Why miniature paints exist

(Paint for miniatures, not paint that is tiny)

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I haven't been painting miniatures for long. In the past, I've purchased pre-painted miniatures because I didn't have the time, money, or bravery required to paint miniatures myself. Recently, I've felt comfortable enough with my personal budget to spend a little money on a paint kit, and I buy a miniature every now and again.

I've got my favourite paint brand, and I chose it based on exactly these meaningless qualifications:

  1. It's the brand I can reliably find in my local hobby shop
  2. It's the only brand of paint I've tried so far

Yes, I haven't shopped around, I haven't tested different brands, or even researched what's available. I walked into a store, grabbed a paint starter set off the shelf, and bought it. I did it this way because it was easy, and filled with minor conveniences that let me get started painting quickly and without a substantial barrier to entry.

When I started painting, I heard from people that actually paint is paint, and there's no need to invest in special paint just for plastic miniatures. They told me I could go to any art supply store and buy any brand of acrylic paint, and use that instead. I did try that, and I had some success. However, I'm not actually sold on the idea, technicalities aside. Sure, maybe acrylic paint is acrylic paint. Maybe I'm overpaying for special "miniature" paint.

Or maybe I'm not. Maybe paint made for miniatures actually do have some special features and conveniences that are worth paying for. Here are six reasons, from a novice painter, that miniature-specific paints exist, and in my opinion are worth the money.

1. Easy colour schemes

I don't have an eye for fashion. When I'm staring at a dull gray miniature, trying to decide what colours to put onto it, I'm almost always at a loss. And even when I settle on one end of the colour spectrum (a "cool" colour or a "warm" colour), I still don't really know what other colours to pair it with.

I could do some planning with applications like Kontrast, or I could refer to existing art. I know the resources available to me. But then you have to translate that research into paint, which you have to purchase if you don't have it yet.

Most of the people making and selling popular brands of paints for miniatures are really clever. They know what kind of models are out there, they understand the tropes. And they package their paints accordingly. I purchased a single starter kit when I started painting, and it came with colours I'd never have expected. I would have never assembled this kit myself. But to this day, my models get painted primarily in colours from that starter kit, because those paints go together really well.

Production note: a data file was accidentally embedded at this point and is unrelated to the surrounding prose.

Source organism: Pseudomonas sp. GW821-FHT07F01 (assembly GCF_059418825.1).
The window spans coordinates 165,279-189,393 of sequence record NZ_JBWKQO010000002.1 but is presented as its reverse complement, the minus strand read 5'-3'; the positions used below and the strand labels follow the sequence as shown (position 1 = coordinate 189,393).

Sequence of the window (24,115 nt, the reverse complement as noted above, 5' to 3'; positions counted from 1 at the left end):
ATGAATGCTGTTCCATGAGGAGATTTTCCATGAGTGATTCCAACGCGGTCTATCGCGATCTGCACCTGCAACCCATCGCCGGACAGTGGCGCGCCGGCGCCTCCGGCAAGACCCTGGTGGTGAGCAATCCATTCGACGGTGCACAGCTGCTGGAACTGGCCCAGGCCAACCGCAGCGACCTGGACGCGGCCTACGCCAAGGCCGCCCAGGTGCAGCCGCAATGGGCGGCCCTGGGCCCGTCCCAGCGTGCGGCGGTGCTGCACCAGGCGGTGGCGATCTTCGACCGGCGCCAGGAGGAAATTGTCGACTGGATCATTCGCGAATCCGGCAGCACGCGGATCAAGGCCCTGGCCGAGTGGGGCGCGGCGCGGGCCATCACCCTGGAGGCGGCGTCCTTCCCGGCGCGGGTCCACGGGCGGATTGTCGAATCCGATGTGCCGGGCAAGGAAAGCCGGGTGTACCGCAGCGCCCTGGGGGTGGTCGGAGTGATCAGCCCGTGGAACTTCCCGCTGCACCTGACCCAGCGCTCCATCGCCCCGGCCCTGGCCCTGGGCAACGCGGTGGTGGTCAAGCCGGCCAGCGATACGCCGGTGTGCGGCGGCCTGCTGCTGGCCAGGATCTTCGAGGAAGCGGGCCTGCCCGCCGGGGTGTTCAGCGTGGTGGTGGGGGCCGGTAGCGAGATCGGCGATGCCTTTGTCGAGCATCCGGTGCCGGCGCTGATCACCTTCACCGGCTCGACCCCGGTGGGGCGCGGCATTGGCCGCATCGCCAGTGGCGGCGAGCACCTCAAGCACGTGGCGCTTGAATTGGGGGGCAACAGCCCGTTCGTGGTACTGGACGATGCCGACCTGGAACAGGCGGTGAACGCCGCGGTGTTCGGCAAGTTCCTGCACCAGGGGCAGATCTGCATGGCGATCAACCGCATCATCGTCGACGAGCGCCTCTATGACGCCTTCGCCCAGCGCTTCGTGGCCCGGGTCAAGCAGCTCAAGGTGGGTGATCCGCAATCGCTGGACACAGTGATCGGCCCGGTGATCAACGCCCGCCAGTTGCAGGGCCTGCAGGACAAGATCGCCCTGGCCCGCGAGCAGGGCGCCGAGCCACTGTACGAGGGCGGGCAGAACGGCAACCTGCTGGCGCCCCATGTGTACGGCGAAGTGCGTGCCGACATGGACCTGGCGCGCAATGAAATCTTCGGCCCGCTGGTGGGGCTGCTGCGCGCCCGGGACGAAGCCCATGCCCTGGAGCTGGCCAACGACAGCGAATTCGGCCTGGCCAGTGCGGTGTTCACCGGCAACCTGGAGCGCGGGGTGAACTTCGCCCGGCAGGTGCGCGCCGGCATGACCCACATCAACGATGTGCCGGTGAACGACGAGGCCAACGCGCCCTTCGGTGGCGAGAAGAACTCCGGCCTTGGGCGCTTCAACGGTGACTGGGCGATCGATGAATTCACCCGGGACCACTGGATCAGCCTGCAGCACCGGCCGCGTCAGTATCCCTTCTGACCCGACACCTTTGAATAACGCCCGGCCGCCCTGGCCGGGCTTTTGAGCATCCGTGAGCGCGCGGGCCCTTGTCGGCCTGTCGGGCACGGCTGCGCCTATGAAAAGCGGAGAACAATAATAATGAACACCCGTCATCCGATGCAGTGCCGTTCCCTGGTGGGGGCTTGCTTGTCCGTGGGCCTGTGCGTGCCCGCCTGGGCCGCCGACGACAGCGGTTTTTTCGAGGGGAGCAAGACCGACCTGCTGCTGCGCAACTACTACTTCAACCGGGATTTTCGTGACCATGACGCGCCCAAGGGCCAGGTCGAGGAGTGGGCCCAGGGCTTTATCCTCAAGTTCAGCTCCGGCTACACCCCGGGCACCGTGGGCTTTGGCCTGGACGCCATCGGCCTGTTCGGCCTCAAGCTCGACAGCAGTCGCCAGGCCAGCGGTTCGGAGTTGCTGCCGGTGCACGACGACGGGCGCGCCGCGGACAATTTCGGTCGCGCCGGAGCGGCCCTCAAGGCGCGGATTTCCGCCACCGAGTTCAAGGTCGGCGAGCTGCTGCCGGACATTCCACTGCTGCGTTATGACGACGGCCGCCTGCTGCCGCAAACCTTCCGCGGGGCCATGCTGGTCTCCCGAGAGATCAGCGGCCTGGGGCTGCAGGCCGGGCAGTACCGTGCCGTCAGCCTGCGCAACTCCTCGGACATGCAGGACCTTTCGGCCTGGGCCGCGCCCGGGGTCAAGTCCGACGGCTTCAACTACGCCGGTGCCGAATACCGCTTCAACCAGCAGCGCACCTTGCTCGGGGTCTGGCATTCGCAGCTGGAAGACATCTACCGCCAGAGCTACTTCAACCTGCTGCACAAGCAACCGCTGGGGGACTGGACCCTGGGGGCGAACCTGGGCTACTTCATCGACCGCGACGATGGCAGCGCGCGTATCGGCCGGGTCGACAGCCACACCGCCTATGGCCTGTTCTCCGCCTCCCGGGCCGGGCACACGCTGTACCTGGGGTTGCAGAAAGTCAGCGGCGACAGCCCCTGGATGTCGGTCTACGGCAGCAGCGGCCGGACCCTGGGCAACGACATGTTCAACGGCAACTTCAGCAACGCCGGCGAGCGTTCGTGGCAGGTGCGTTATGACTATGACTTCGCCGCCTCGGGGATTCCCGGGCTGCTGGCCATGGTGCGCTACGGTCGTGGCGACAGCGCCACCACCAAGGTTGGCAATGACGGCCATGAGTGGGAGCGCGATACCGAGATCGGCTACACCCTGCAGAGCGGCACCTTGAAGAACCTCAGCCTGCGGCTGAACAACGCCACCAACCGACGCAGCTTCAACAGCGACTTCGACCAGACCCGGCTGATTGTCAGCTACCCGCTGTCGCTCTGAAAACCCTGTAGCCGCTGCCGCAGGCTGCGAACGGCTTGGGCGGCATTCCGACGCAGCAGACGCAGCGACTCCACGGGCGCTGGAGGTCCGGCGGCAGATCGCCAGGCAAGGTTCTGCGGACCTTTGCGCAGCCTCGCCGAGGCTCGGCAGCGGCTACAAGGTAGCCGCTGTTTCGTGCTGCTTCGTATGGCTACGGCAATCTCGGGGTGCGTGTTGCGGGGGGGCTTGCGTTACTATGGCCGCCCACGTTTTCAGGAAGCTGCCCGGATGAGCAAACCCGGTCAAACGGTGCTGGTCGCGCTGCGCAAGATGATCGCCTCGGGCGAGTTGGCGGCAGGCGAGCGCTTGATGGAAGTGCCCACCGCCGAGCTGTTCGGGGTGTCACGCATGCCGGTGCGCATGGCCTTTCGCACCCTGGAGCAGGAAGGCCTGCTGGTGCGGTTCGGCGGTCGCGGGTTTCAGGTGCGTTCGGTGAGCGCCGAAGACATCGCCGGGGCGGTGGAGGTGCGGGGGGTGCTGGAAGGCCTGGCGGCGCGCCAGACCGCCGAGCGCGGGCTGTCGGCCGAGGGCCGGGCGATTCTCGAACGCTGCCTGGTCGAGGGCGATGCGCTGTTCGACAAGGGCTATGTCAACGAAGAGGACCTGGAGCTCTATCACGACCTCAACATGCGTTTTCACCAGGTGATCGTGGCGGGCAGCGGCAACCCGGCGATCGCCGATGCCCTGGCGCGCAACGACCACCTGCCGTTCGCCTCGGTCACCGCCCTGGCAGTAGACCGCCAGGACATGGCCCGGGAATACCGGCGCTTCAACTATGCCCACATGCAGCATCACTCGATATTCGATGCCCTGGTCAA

Honestly, I consider the starter kit itself a work of art. I can't explain what it is about Averland Sunset (yellow) that makes it go so well with Macragge Blue AND Bugman's Glow (brown) AND Mephiston Red. But somehow, it looks great along with all of them.

Thanks to one kit assembled by some expert in the UK, I don't have to think about what colour combinations are right for this model or that model. I have a limited selection to choose from, and they all look great together.

2. No mixing required

With paints for miniatures, there's no special knowledge of mixing and thinning paint required. The paints you get from big brands are ready to use. I use the paints with the cool names, and they always live up to their promise. They go onto my models smoothly, I don't feel like they're caking or diminishing the detail of the sculpt. It just looks exactly like it's supposed to look. Using miniature paints is one of the few times I'm able to see something in my head and get pretty close to it in real life. I can't do that when I draw, and admittedly my painting skills aren't exactly what they could be, but at least the colour is spot on.

3. Common language